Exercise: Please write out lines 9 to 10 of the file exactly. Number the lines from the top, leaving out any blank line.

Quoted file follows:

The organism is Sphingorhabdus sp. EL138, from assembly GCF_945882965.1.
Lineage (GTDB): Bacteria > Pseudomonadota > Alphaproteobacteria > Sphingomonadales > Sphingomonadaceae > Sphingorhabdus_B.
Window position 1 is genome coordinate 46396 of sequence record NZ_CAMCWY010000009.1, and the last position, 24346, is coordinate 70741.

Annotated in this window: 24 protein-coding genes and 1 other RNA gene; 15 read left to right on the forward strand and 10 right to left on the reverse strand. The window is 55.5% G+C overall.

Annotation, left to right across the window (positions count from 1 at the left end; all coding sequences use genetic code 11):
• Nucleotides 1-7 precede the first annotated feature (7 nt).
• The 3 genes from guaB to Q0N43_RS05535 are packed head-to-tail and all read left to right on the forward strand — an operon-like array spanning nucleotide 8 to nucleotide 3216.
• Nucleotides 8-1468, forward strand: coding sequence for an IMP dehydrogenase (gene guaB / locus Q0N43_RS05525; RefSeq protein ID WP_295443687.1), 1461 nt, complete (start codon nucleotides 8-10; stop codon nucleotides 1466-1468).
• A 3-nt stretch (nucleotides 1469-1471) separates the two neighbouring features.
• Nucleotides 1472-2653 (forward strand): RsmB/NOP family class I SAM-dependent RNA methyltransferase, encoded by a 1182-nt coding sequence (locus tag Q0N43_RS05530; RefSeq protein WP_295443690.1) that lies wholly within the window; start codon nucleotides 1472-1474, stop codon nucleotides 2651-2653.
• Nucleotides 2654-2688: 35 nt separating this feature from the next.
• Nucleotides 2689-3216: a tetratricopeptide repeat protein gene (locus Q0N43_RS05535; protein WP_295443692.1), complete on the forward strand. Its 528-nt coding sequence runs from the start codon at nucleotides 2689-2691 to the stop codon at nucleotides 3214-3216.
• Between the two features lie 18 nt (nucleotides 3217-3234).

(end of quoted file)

• A 3-nt stretch (nucleotides 1469-1471) separates the two neighbouring features.
• Nucleotides 1472-2653 (forward strand): RsmB/NOP family class I SAM-dependent RNA methyltransferase, encoded by a 1182-nt coding sequence (locus tag Q0N43_RS05530; RefSeq protein WP_295443690.1) that lies wholly within the window; start codon nucleotides 1472-1474, stop codon nucleotides 2651-2653.